If you’re like most people, you probably divulge in sweets every now and then. But having a chronic sweet taste in mouth can be a cause for concern.
This ongoing sensation can linger for quite some time, and the causes are many. These can include GERD, diabetes, and many more.
In this article, we’ll show you some of the reasons why your mouth tastes sweet, what you can do about it, and when it’s time to see a doctor.
GERD – A Common Culprit
A common cause to watch out for is GERD (gastroesophageal reflux disease), or more commonly referred to as heartburn.
Believe it or not, GERD is responsible for a wide range of symptoms, which can trick a person into thinking they have something more serious.
In the short term, GERD won’t kill you. However, in the long run, it can increase your risk of esophageal cancer.
GERD might also be the primary cause for why your mouth to tastes sweet. You should confirm this with a specialist.
Unfortunately, there’s no way to know for sure if it’s GERD until you ask a doctor. He or she will be able to give you more answers.
Another possibility (although less likely) is that you’re suffering from a metabolic problem, like diabetes.
What Causes GERD?
GERD is caused by persistent acid reflux, which is basically stomach acid that has made its way back up the esophagus.
As you swallow, your lower esophageal sphincter – a small “band” at the lower part of your esophagus – relaxes so that liquids and foods can pass through.
Once that happens, it closes. But if this band becomes abnormally weak, it can cause stomach acid to come back into the esophagus, causing heartburn.
While GERD isn’t something that can kill you overnight, it can increase your risk of esophageal cancer over the long run.
For this reason, it’s something you should take care of immediately upon noticing the symptoms. Here’s a helpful video that can help you get started:
Other Possible Causes
Neurological problems like epilepsy, seizure disorder, and stroke shouldn’t be counted out.
Some people can have a stroke and not even realize they’re having one. A viral attack on the olfactory nerve can cause your mouth to develop a sweet taste.
Also, if you develop an infection in the throat, nose, or sinuses, this can also cause you to have both a sweet smell and taste.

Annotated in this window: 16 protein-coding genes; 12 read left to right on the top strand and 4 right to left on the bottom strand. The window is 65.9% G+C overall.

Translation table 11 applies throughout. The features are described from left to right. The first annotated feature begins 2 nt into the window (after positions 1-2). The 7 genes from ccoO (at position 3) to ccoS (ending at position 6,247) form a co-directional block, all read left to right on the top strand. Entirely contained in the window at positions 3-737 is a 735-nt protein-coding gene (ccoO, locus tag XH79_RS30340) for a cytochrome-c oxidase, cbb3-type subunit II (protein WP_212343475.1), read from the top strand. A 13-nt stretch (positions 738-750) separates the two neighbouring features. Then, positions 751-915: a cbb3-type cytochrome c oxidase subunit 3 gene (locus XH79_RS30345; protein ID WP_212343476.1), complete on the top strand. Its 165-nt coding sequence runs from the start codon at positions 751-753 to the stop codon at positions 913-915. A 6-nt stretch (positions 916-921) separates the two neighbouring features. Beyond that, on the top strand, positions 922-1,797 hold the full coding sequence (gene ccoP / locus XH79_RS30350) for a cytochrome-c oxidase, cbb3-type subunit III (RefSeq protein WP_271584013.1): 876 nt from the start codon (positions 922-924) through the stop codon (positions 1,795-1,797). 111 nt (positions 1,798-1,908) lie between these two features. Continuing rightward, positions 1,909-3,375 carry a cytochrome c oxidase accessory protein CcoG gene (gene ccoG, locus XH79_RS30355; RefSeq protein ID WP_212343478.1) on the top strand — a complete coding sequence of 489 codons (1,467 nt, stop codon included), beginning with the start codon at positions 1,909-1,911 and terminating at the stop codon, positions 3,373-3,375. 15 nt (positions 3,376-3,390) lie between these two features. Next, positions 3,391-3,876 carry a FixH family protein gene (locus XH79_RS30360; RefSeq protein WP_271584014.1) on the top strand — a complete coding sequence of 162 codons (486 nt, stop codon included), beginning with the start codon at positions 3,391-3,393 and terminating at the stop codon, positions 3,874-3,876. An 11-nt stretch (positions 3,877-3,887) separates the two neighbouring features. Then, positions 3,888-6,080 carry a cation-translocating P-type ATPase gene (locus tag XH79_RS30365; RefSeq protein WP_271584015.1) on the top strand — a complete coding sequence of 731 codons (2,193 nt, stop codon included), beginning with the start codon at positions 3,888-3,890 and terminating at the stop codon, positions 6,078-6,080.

Keep in mind that if you’re a healthy, young individual, it’s less likely that these are the causes.
How Can Diabetes Cause This?
Diabetes is a disease in which the body isn’t able to product enough insulin. As a result, your blood sugar levels dramatically increase. There are two types:
- Type 1: Congenital (meaning you’re born with it).
- Type 2: Acquired later in life (lifestyle plays a big role).
As blood sugar increases, it can increase the sugar composition in your saliva. Note, not everyone who has diabetes is going to have a change in taste sensation.
Keep in mind that if you do have diabetes, you’ll want to begin treatment immediately. It’s a life-long disease that requires constant treatment and dramatic lifestyle changes.
Possible Neurological Disturbances
Since taste is related to your senses, this strange symptom could be caused by neurological conditions like Parkinson’s or Alzheimer’s.
Although very rare in young people, they are definite possibilities for people over the age of 65.
It’s recommended that you speak with a certified neurologist for more answers.
How Rare Are Brain Tumors?
If you’re worried that a sweet taste in mouth is being caused by a brain tumor, here’s a little reassurance: they only affect about 12 out of every 100,000 people (Source: Patient.Info) .
So the chances that you have a brain tumor are slim. This doesn’t mean that you don’t have one, but the odds are definitely in your favor.
If a brain tumor happens in the taste portion of the brain, it can cause things to taste sweet. Additional symptoms include dizziness, headaches, and fatigue
If you’re worried, schedule an MRI to rule out a possible brain tumor and/or cyst.
Occasional Sweet Taste in Mouth is Probably Benign
If you’re suffering from an intermittent sweet taste in mouth, then the cause is probably benign.
But if it’s becoming more and more persistent, or if the taste is increasing in intensity, go see a doctor (preferably an ENT or neurologist).
After performing a complete workup, they’ll be able to tell you what’s going on and what you can do about it.